ECtHR: “Impunity for violence of hatred against the actions of LGBTI+s is a violation of the prohibition of discrimination”

The European Court of Human Rights (ECHR) punished the authorities for failing to protect peaceful demonstrators against homophobic and transphobic violence and not conducting an adequate investigation in the case of the attack on the May 17 protest in Georgia.

The details of the decision related to “Women's Initiatives Support Group and Others v. Georgia" case are as follows:

On May 17, 2013, the International Homophobia, Biphobia, Interphobia and Transphobia Day march, planned by LGBTI + activists in Rustaveli, Tbilisi, Georgia, was threatened. LGBTI+ rights advocates met with senior officials from the Ministry of Internal Affairs to address these threats. Authorities assured that the action would ensure the safety of those involved, but did not prevent LGBTI + s from attacking the attacker, even though they were aware of the risk of attack.

As if the march did not take place due to the attacks, many LGBTI+ activists were beaten when they took part in the march. The Ministry of Internal Affairs opened two lawsuits after the inquiry into the attack. In one of the lawsuits, the attackers were acquitted with a 45 Euro fine, but another lawsuit is still pending.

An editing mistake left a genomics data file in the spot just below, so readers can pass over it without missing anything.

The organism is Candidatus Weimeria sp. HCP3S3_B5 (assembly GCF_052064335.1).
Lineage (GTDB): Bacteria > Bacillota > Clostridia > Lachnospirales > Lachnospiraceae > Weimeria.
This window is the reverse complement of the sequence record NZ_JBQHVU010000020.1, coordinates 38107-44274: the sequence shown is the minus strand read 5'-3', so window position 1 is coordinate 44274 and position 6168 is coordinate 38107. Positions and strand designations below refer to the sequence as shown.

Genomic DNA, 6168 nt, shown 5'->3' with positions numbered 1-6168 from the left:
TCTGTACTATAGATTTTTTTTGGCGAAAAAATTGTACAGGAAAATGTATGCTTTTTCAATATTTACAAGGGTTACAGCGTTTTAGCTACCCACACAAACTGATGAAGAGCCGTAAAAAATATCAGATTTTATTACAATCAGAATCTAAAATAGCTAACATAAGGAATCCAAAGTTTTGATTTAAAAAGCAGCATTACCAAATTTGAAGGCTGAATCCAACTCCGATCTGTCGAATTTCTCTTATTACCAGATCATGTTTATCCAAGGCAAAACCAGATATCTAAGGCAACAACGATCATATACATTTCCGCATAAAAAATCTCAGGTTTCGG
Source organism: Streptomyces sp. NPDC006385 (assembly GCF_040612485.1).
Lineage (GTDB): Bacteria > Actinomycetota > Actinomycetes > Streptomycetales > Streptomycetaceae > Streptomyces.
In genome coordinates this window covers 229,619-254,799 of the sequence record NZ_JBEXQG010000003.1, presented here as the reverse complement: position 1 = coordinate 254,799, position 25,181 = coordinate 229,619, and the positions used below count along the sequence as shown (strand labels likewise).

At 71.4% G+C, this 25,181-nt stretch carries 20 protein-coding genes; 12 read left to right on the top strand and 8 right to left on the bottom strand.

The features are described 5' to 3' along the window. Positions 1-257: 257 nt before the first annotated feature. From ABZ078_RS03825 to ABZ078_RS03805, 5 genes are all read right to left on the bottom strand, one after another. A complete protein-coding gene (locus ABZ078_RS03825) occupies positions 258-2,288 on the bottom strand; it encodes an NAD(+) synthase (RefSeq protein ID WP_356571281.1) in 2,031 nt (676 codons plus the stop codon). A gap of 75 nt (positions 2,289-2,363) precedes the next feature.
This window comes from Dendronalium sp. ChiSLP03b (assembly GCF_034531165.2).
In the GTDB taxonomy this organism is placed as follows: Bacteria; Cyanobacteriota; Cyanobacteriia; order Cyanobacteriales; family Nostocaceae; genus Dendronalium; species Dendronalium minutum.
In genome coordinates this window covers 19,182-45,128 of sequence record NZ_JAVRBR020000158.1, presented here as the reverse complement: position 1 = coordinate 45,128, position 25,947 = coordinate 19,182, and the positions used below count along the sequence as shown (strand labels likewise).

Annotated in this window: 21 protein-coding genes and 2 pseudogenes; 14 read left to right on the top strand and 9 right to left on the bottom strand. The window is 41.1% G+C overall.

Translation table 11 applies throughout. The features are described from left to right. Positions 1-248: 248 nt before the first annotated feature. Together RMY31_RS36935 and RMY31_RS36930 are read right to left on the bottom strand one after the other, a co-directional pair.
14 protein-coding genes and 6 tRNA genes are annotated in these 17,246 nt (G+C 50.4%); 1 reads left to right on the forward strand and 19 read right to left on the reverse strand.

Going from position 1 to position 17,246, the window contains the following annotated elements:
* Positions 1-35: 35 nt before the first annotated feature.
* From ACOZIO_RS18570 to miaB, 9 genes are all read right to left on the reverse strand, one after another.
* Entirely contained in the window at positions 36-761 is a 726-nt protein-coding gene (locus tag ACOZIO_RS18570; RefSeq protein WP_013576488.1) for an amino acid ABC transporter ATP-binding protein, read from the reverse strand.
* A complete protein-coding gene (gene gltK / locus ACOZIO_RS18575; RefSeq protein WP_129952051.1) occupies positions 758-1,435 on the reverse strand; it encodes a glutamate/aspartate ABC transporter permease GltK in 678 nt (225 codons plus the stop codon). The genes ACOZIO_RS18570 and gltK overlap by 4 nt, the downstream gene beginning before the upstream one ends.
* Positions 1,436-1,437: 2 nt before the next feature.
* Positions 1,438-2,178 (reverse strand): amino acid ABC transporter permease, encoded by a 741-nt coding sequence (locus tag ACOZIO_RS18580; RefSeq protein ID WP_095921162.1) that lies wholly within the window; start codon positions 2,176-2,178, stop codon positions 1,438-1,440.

The ECHR ruled that the application of the Georgian authorities in the case was related to the inhuman and degrading treatment provided for in Article 3 of the European Convention on Human Rights and the freedom of assembly enshrined in Article 11. "Turning a blind eye to the attacks of anti-LGBT activists and leaving impunity with hatred unpunished is a violation of Articles 3, 11 and 14."

The court ruled in favor of the applicants (35 Georgian citizens and two LGBTI + associations operating in Georgia on behalf of the Women's Initiatives Support Group and Identoba) and ordered the applicants to pay a total of 193,500 Euros. The court also ordered 10,000 Euros to be paid to the person who suffered a concussion during the attack and 6,000 Euros to the applicant who was harassed by the police in the supermarket.

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